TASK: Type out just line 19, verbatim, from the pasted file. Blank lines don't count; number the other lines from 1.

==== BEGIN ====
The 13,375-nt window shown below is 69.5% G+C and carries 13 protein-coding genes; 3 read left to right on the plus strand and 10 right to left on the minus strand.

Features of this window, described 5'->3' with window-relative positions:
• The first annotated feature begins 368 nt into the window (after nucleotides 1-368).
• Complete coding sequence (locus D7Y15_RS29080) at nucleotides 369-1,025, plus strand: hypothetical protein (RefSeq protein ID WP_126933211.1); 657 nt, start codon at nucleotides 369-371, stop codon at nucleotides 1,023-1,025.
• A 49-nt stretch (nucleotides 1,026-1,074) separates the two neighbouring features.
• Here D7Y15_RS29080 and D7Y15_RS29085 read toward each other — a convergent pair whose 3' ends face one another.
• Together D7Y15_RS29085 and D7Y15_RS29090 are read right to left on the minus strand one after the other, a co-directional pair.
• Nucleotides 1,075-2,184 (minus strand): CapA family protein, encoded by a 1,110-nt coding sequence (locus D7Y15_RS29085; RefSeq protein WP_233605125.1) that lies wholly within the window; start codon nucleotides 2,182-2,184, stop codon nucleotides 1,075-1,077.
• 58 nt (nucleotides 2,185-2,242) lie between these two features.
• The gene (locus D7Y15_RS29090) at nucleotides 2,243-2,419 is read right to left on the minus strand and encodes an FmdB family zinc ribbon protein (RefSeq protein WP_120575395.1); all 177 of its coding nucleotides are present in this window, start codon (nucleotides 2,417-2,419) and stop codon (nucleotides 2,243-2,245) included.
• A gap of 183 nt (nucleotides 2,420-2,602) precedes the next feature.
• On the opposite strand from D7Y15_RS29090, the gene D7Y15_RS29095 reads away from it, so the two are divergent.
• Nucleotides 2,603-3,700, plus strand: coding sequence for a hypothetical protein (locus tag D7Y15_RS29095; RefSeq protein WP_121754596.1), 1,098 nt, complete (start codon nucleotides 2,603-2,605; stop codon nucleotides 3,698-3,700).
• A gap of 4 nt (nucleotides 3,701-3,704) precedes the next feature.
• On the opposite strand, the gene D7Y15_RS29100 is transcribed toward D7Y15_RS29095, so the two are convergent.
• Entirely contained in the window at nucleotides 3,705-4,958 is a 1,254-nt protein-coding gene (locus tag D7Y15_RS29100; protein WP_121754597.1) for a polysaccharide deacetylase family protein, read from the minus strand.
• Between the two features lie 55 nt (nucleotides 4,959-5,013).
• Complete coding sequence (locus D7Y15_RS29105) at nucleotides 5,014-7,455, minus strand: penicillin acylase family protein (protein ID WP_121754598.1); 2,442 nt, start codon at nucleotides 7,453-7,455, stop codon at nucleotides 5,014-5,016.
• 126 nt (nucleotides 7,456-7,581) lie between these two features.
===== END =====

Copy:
• 126 nt (nucleotides 7,456-7,581) lie between these two features.